Но защо всичко да е дигитално? Защо ни е този напън към електронизация, към преминаване към виртуалния свят? Не е ли това лошо, рисковано, откъсващо ни от корените, антиутопично? Не мисля. Технологията е и ще си остане само средство, а не самоцел, но като средство може да бъде много ефективна – за това да прави хората по отделно, и обществата като цяло, по-щастливи, по-богати (и материално и нематериално) и дори по-добра версия на самите себе си. „Само“ трябва да се научим как да я използваме.

Task Networking in AWS Fargate

Post Syndicated from Nathan Peck original https://aws.amazon.com/blogs/compute/task-networking-in-aws-fargate/

AWS Fargate is a technology that allows you to focus on running your application without needing to provision, monitor, or manage the underlying compute infrastructure. You package your application into a Docker container that you can then launch using your container orchestration tool of choice.

Fargate allows you to use containers without being responsible for Amazon EC2 instances, similar to how EC2 allows you to run VMs without managing physical infrastructure. Currently, Fargate provides support for Amazon Elastic Container Service (Amazon ECS). Support for Amazon Elastic Container Service for Kubernetes (Amazon EKS) will be made available in the near future.

Despite offloading the responsibility for the underlying instances, Fargate still gives you deep control over configuration of network placement and policies. This includes the ability to use many networking fundamentals such as Amazon VPC and security groups.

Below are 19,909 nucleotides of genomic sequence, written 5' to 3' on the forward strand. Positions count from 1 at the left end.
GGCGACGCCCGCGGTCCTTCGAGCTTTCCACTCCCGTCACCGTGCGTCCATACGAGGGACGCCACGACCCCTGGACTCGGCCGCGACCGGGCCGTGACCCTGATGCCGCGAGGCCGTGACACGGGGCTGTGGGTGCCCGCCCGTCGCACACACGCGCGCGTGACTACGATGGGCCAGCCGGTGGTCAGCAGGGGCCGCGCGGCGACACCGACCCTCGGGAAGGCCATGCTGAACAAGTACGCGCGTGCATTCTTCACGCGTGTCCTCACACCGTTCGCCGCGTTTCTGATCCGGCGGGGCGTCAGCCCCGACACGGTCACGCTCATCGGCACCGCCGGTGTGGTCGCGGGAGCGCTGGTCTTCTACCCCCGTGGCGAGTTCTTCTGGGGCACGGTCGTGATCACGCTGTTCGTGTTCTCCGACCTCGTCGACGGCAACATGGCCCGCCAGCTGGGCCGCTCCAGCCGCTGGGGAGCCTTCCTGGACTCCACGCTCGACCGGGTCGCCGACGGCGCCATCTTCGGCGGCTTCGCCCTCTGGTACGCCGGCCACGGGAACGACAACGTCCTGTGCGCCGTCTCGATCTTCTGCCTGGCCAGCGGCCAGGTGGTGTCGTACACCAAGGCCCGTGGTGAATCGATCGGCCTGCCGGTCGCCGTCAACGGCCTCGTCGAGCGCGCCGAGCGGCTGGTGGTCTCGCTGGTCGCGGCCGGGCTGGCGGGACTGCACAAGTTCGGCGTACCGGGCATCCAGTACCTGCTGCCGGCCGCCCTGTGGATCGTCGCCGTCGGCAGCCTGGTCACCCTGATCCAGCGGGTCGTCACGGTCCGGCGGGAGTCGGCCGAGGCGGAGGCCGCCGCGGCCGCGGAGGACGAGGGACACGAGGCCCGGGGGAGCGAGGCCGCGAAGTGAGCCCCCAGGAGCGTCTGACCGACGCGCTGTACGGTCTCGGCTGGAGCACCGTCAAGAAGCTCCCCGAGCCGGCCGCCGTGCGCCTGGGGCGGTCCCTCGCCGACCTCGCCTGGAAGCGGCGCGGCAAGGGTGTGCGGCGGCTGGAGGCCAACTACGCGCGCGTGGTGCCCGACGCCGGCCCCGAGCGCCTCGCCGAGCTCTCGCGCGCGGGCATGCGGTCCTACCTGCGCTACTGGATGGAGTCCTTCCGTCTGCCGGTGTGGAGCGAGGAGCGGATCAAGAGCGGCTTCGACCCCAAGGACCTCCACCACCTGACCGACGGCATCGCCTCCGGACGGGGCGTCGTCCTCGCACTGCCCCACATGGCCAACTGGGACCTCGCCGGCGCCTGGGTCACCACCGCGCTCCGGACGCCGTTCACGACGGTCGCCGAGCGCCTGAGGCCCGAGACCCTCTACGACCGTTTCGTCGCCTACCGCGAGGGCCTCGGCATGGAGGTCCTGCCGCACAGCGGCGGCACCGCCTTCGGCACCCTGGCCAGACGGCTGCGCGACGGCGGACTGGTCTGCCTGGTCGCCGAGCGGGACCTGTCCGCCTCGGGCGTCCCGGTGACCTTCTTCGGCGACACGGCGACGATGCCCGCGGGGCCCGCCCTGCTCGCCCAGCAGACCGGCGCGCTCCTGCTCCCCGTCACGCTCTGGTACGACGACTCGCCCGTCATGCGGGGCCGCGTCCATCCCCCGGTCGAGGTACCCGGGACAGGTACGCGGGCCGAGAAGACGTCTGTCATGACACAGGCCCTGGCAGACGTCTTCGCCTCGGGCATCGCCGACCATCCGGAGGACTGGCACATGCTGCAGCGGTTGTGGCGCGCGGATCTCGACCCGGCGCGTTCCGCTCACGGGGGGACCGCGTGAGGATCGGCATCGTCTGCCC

This post covers how to take advantage of the different ways of networking your containers in Fargate when using ECS as your orchestration platform, with a focus on how to do networking securely.

The first step to running any application in Fargate is defining an ECS task for Fargate to launch. A task is a logical group of one or more Docker containers that are deployed with specified settings. When running a task in Fargate, there are two different forms of networking to consider:

  • Container (local) networking
  • External networking

Container Networking

Container networking is often used for tightly coupled application components. Perhaps your application has a web tier that is responsible for serving static content as well as generating some dynamic HTML pages. To generate these dynamic pages, it has to fetch information from another application component that has an HTTP API.

One potential architecture for such an application is to deploy the web tier and the API tier together as a pair and use local networking so the web tier can fetch information from the API tier.